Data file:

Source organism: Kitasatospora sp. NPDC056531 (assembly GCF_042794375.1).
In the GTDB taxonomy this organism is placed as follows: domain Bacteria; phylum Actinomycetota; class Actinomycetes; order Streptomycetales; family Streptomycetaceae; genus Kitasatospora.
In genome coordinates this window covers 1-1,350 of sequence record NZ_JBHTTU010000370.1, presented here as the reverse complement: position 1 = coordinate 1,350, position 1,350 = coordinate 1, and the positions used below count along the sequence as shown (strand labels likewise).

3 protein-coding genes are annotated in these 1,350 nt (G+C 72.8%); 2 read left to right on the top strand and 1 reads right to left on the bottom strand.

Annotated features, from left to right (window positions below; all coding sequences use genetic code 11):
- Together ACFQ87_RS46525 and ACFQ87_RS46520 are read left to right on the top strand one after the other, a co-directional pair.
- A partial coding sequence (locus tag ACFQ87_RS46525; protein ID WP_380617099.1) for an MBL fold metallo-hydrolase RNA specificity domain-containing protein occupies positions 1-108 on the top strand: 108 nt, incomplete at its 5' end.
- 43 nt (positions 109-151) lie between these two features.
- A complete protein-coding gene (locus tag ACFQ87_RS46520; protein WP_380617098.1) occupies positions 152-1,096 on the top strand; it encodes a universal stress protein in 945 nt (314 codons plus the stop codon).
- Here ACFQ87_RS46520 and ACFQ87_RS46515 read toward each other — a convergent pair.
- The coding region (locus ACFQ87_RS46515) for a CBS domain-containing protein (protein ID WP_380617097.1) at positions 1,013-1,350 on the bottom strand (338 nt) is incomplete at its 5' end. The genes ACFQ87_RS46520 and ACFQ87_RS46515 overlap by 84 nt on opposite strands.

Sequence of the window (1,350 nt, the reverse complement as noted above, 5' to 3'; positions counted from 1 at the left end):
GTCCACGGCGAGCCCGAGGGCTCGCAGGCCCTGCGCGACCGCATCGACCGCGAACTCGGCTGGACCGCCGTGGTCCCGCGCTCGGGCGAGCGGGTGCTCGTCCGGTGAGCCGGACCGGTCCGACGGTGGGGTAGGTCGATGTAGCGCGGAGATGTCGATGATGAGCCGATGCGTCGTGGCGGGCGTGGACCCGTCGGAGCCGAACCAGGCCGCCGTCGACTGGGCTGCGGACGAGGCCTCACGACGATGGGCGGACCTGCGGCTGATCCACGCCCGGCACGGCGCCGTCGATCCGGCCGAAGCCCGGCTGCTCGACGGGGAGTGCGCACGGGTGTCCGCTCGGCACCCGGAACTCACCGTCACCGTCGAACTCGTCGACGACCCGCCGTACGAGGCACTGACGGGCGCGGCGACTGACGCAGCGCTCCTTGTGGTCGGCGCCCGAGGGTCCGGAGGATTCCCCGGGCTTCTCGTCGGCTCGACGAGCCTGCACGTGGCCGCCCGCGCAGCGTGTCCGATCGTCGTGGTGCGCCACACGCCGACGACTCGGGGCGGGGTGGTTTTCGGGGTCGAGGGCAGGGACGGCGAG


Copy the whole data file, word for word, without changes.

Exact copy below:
Source organism: Kitasatospora sp. NPDC056531 (assembly GCF_042794375.1).
In the GTDB taxonomy this organism is placed as follows: domain Bacteria; phylum Actinomycetota; class Actinomycetes; order Streptomycetales; family Streptomycetaceae; genus Kitasatospora.
In genome coordinates this window covers 1-1,350 of sequence record NZ_JBHTTU010000370.1, presented here as the reverse complement: position 1 = coordinate 1,350, position 1,350 = coordinate 1, and the positions used below count along the sequence as shown (strand labels likewise).

3 protein-coding genes are annotated in these 1,350 nt (G+C 72.8%); 2 read left to right on the top strand and 1 reads right to left on the bottom strand.

Annotated features, from left to right (window positions below; all coding sequences use genetic code 11):
- Together ACFQ87_RS46525 and ACFQ87_RS46520 are read left to right on the top strand one after the other, a co-directional pair.
- A partial coding sequence (locus tag ACFQ87_RS46525; protein ID WP_380617099.1) for an MBL fold metallo-hydrolase RNA specificity domain-containing protein occupies positions 1-108 on the top strand: 108 nt, incomplete at its 5' end.
- 43 nt (positions 109-151) lie between these two features.
- A complete protein-coding gene (locus tag ACFQ87_RS46520; protein WP_380617098.1) occupies positions 152-1,096 on the top strand; it encodes a universal stress protein in 945 nt (314 codons plus the stop codon).
- Here ACFQ87_RS46520 and ACFQ87_RS46515 read toward each other — a convergent pair.
- The coding region (locus ACFQ87_RS46515) for a CBS domain-containing protein (protein ID WP_380617097.1) at positions 1,013-1,350 on the bottom strand (338 nt) is incomplete at its 5' end. The genes ACFQ87_RS46520 and ACFQ87_RS46515 overlap by 84 nt on opposite strands.

Sequence of the window (1,350 nt, the reverse complement as noted above, 5' to 3'; positions counted from 1 at the left end):
GTCCACGGCGAGCCCGAGGGCTCGCAGGCCCTGCGCGACCGCATCGACCGCGAACTCGGCTGGACCGCCGTGGTCCCGCGCTCGGGCGAGCGGGTGCTCGTCCGGTGAGCCGGACCGGTCCGACGGTGGGGTAGGTCGATGTAGCGCGGAGATGTCGATGATGAGCCGATGCGTCGTGGCGGGCGTGGACCCGTCGGAGCCGAACCAGGCCGCCGTCGACTGGGCTGCGGACGAGGCCTCACGACGATGGGCGGACCTGCGGCTGATCCACGCCCGGCACGGCGCCGTCGATCCGGCCGAAGCCCGGCTGCTCGACGGGGAGTGCGCACGGGTGTCCGCTCGGCACCCGGAACTCACCGTCACCGTCGAACTCGTCGACGACCCGCCGTACGAGGCACTGACGGGCGCGGCGACTGACGCAGCGCTCCTTGTGGTCGGCGCCCGAGGGTCCGGAGGATTCCCCGGGCTTCTCGTCGGCTCGACGAGCCTGCACGTGGCCGCCCGCGCAGCGTGTCCGATCGTCGTGGTGCGCCACACGCCGACGACTCGGGGCGGGGTGGTTTTCGGGGTCGAGGGCAGGGACGGCGAG